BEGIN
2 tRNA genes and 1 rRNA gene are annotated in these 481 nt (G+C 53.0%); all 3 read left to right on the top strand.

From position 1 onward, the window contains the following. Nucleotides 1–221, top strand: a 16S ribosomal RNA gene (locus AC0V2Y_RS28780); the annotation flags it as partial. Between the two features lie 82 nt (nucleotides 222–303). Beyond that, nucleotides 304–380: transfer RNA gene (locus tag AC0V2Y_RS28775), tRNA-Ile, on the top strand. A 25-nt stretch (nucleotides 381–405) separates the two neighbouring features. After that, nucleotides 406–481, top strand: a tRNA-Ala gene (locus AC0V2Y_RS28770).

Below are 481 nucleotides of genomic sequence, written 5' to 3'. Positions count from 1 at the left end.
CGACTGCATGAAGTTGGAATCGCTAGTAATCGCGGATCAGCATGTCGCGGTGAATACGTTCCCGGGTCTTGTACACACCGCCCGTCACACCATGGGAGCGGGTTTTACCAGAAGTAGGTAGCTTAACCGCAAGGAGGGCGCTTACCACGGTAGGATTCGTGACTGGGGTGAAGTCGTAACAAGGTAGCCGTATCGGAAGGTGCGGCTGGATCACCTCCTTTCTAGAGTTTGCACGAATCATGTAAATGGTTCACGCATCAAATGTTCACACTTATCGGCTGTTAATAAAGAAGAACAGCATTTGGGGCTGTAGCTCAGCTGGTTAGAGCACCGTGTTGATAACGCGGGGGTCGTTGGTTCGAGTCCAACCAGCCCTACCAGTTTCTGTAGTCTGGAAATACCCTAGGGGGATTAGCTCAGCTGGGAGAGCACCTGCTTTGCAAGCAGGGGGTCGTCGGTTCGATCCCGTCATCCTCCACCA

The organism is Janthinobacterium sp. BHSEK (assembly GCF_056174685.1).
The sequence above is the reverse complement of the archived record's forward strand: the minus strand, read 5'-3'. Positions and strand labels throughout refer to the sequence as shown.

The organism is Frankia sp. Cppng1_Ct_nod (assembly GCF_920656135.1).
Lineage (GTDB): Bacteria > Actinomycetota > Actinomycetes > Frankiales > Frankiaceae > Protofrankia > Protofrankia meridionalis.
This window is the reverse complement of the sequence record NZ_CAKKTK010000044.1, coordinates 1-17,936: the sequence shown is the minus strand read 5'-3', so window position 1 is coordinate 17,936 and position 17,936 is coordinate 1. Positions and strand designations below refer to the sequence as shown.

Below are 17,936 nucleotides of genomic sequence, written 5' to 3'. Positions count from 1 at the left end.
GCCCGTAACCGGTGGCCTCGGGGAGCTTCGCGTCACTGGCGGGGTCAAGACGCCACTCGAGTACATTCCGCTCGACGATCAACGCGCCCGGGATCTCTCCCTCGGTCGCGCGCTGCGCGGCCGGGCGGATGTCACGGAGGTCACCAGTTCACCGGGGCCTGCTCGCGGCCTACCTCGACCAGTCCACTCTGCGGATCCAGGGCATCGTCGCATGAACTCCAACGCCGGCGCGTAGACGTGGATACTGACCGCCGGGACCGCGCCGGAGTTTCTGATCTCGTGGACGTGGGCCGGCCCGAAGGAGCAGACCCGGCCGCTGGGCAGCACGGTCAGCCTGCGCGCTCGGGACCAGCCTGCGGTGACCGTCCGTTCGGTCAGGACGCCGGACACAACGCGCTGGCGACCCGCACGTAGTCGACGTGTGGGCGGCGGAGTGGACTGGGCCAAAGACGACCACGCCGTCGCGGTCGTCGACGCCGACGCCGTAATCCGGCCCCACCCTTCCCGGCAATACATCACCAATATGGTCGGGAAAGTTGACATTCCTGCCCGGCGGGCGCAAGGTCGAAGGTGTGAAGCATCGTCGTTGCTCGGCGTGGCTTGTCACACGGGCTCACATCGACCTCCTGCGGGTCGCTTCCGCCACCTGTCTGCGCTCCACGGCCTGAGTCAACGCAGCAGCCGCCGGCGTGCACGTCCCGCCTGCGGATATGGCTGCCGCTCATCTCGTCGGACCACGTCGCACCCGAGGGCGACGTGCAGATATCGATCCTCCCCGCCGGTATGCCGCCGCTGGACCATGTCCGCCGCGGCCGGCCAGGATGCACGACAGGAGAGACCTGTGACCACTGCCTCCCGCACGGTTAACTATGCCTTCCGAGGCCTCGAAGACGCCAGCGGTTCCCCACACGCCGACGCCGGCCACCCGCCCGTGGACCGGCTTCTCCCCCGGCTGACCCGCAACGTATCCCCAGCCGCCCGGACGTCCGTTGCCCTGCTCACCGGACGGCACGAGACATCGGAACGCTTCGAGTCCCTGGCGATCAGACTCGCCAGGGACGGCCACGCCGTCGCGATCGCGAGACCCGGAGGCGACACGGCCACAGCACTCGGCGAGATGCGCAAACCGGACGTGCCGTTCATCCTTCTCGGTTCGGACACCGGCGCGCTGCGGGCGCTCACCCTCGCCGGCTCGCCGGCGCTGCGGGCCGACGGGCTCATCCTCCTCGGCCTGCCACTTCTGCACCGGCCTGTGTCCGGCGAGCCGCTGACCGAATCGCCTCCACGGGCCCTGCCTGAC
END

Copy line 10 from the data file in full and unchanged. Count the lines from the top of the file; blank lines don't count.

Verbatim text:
Below are 17,936 nucleotides of genomic sequence, written 5' to 3'. Positions count from 1 at the left end.